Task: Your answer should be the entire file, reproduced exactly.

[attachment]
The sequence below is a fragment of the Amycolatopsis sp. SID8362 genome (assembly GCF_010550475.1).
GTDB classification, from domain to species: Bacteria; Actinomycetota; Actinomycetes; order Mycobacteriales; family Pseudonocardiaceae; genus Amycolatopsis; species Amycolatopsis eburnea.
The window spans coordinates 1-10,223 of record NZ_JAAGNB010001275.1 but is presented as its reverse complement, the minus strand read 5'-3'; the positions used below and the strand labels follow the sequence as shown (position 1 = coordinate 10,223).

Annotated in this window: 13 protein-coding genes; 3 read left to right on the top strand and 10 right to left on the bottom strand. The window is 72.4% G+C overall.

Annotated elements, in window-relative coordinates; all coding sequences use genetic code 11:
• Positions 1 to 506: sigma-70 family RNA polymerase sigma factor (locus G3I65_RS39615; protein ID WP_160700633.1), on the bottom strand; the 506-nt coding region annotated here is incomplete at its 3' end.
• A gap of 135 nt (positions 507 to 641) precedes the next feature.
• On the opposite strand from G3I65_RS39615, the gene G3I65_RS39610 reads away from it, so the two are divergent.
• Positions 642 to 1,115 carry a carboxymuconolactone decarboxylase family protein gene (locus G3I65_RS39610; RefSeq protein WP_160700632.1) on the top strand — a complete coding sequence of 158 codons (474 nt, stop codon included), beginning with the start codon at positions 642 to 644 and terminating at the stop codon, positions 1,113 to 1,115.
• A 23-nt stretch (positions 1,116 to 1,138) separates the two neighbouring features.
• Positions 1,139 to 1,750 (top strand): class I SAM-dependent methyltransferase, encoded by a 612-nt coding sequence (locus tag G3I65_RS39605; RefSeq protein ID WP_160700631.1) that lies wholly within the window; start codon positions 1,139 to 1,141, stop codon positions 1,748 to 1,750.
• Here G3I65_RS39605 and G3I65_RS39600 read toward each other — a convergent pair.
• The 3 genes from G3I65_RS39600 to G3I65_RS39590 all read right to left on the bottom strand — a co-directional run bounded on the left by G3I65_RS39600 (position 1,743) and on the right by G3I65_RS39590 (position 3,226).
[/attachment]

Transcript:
The sequence below is a fragment of the Amycolatopsis sp. SID8362 genome (assembly GCF_010550475.1).
GTDB classification, from domain to species: Bacteria; Actinomycetota; Actinomycetes; order Mycobacteriales; family Pseudonocardiaceae; genus Amycolatopsis; species Amycolatopsis eburnea.
The window spans coordinates 1-10,223 of record NZ_JAAGNB010001275.1 but is presented as its reverse complement, the minus strand read 5'-3'; the positions used below and the strand labels follow the sequence as shown (position 1 = coordinate 10,223).

Annotated in this window: 13 protein-coding genes; 3 read left to right on the top strand and 10 right to left on the bottom strand. The window is 72.4% G+C overall.

Annotated elements, in window-relative coordinates; all coding sequences use genetic code 11:
• Positions 1 to 506: sigma-70 family RNA polymerase sigma factor (locus G3I65_RS39615; protein ID WP_160700633.1), on the bottom strand; the 506-nt coding region annotated here is incomplete at its 3' end.
• A gap of 135 nt (positions 507 to 641) precedes the next feature.
• On the opposite strand from G3I65_RS39615, the gene G3I65_RS39610 reads away from it, so the two are divergent.
• Positions 642 to 1,115 carry a carboxymuconolactone decarboxylase family protein gene (locus G3I65_RS39610; RefSeq protein WP_160700632.1) on the top strand — a complete coding sequence of 158 codons (474 nt, stop codon included), beginning with the start codon at positions 642 to 644 and terminating at the stop codon, positions 1,113 to 1,115.
• A 23-nt stretch (positions 1,116 to 1,138) separates the two neighbouring features.
• Positions 1,139 to 1,750 (top strand): class I SAM-dependent methyltransferase, encoded by a 612-nt coding sequence (locus tag G3I65_RS39605; RefSeq protein ID WP_160700631.1) that lies wholly within the window; start codon positions 1,139 to 1,141, stop codon positions 1,748 to 1,750.
• Here G3I65_RS39605 and G3I65_RS39600 read toward each other — a convergent pair.
• The 3 genes from G3I65_RS39600 to G3I65_RS39590 all read right to left on the bottom strand — a co-directional run bounded on the left by G3I65_RS39600 (position 1,743) and on the right by G3I65_RS39590 (position 3,226).